At our meetings, we often do 5-minute exercises using 3-5 words to create a short-short story. Sometimes, those stories are continuous from exercise to exercise. Here’s one of those from Nicole DragonBeck!
• Graham cracker
Hildy walked into the room, and surveyed the mess. Graham cracker crumbs littered the table, next to a glass of milk with one sip left. The pillows were thrown willy-nilly over the floor, and the rug had been pushed into a heap in the corner. All the books had been pulled off the shelf and stacked in random places. Some of the ribbon bookmarks had been pulled out and pinned to the wall like prizes or party decorations. The curtains were closed, and a smattering of burning candles gave a dim light.
“Peter?” Hildy called out.
“I’m right here,” a gruff voice snapped at her, and her heart rammed into her throat.
“Peter, what’s happened?” she asked. “Why does your place look like…” she waved her hand inarticulacy around.
“What?” Peter said, and blinked.
“Let me open the window, get some light and fresh air-”
“No!” Peter barked. “You’ll let them in.”
“Let who in?” Hildy wondered, watching the old man limp around the piles of books, leaning on the worn cane he never let out of his hand.
“They’ve come back, and this time, they’ve brought friends.”
Hildy frowned. “Are you having nightmares again?”
Peter stopped beside the couch, wheezing. He looked like he was a hundred years old, but Hildy knew that he was only a dozen years older than she was. A tapping at the window drew both their eyes.
“They’re here,” Peter whispered.
The tapping intensified. Peter held up his cane as if he meant to attach someone, his eyes narrowed intently.
“What is going on?” Hildy demanded.
“They’re here!” Peter snapped. “Grab something to defend yourself girl, unless you want to die!”
Hildy had no particular desire to die, but there wasn’t anything particularly dangerous or threatening that she could use as a weapon.
“Wait wait wait!” Peter’s eyes lit up with excitement. “Sulfur! Get the sulfur!”
Hildy looked around, but she had no idea what sulfur looked like. “There there, on the shelf!” She dashed to the shelf, and saw that in place of the mistreated books, little vials of colored powder were now lined up in rows. Post-it notes with weird symbols were behind each, but none of them said “sulfur”.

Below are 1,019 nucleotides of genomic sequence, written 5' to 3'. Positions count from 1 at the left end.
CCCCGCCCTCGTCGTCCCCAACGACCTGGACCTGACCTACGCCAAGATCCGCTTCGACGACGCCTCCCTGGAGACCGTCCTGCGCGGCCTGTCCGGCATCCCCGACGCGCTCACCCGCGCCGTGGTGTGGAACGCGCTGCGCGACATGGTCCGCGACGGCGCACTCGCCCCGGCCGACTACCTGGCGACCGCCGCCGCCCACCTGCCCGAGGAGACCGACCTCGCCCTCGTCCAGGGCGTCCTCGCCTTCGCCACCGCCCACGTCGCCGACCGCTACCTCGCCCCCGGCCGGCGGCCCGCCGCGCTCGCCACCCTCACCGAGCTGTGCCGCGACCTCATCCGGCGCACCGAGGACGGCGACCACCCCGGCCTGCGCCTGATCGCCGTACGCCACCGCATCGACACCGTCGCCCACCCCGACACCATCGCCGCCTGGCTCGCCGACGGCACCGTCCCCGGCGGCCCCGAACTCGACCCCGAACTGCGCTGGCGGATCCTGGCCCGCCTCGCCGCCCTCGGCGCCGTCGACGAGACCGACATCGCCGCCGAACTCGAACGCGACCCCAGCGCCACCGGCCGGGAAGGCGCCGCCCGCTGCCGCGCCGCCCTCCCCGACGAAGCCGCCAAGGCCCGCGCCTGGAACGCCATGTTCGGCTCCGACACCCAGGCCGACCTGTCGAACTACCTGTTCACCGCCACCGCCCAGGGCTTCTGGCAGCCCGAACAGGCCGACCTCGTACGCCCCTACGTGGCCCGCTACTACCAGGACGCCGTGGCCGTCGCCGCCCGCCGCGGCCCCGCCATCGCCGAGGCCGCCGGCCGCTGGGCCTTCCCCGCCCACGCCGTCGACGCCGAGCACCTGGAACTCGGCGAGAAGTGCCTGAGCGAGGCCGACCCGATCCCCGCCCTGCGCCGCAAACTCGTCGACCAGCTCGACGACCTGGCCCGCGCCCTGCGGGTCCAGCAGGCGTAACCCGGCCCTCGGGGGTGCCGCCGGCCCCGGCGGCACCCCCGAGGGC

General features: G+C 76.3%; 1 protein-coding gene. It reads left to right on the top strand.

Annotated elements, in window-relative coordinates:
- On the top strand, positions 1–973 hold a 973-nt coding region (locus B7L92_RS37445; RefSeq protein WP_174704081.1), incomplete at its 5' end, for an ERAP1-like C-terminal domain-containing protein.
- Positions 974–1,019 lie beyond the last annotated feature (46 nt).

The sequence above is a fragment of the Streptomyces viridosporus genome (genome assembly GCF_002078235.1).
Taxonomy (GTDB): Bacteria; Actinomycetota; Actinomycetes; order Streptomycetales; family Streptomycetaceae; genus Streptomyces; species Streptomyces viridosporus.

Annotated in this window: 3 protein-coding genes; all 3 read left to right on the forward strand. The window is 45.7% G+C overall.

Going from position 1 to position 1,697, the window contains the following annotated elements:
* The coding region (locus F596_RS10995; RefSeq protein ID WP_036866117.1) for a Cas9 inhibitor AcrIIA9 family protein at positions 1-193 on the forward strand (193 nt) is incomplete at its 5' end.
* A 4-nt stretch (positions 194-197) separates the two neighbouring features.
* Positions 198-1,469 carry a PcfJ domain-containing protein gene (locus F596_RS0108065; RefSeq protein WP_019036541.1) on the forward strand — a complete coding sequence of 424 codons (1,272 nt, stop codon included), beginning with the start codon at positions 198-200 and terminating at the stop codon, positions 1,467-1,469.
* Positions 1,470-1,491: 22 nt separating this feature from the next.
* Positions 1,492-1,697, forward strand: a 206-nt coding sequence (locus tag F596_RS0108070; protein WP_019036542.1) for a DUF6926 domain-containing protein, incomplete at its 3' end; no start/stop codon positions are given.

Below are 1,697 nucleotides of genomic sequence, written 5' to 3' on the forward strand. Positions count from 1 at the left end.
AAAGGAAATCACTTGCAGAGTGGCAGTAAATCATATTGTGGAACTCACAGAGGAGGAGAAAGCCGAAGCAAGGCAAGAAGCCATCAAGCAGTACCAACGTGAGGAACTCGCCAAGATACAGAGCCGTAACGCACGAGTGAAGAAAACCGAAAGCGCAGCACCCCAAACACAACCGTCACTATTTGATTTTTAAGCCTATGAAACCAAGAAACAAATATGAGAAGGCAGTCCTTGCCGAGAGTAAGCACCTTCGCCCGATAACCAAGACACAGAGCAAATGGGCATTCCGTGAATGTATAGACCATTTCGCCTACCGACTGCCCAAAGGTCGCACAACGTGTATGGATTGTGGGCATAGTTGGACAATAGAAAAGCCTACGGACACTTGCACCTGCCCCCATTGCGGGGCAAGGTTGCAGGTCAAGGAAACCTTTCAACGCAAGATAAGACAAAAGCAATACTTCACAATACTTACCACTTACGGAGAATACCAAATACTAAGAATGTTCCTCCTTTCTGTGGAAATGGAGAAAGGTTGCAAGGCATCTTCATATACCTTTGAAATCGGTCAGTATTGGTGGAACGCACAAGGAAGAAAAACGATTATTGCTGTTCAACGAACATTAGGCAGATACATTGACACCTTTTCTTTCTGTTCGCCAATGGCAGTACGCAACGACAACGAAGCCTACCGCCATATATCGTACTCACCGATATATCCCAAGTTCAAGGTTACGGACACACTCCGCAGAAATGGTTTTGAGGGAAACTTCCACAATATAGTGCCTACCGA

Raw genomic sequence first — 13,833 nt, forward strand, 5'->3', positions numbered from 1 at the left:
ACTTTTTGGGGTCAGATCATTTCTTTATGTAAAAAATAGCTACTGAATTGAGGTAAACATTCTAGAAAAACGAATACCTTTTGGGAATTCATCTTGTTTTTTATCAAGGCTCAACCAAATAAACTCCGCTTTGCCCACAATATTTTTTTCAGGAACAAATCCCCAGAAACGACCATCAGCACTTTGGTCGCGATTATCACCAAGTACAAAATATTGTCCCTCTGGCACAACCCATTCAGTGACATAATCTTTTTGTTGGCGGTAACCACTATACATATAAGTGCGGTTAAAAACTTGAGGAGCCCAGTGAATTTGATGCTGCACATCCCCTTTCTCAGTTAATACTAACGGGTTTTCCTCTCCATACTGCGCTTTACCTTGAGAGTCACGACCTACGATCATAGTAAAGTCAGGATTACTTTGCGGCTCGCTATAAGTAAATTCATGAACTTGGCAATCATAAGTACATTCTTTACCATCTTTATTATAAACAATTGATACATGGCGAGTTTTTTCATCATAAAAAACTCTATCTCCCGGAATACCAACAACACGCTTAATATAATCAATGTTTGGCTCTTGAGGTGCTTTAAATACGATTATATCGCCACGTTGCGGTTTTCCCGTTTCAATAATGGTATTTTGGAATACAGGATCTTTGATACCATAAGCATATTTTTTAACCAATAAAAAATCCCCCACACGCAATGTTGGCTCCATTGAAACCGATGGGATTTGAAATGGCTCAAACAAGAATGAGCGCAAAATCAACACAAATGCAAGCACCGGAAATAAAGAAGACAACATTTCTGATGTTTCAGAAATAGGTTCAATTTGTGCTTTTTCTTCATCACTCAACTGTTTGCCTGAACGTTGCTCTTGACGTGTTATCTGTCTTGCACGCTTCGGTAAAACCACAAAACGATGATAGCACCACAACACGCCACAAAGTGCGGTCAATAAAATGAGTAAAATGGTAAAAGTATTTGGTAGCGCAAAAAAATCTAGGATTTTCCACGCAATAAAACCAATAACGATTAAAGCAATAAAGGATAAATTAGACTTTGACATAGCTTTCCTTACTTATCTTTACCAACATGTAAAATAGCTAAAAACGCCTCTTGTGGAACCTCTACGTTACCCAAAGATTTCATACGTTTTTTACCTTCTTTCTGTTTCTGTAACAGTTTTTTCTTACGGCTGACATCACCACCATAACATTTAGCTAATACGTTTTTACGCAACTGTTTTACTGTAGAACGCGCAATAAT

“Which one?” she asked.
“The yellow one!” Peter yelled. “Damn it, girl, we don’t have all day!”
Hildy realized he had forgotten her name, but the urgency in his voice banished the sadness. She pulled the jar with the yellow powder and put it in his eagerly outstretched hand. The liverspots were new, as was the faint tremble when he pulled out the stopper. The room filled with a pungent smell, and the tapping at the window stopped at once. A grin of pure glee spread over Peter’s face, then the window exploded inward in a shower of glass shards, ripping the curtain off the wall. The sunlight was blocked by a monstrous shape, claws digging into the frame.
Hildy mouth dropped open, her scream frozen in her throat. Peter threw the yellow powder in the air, thrust his cane after it and muttered something. Lightning sparked and then dispersed in a giant crash. The darkness in the window was obliterated, and an eerie silence enveloped the apartment.
“What was that, and why is it here?” Hildy whispered, her eyes wide.
“They came for what was stolen,” Peter said quietly, and then sank down onto the sofa.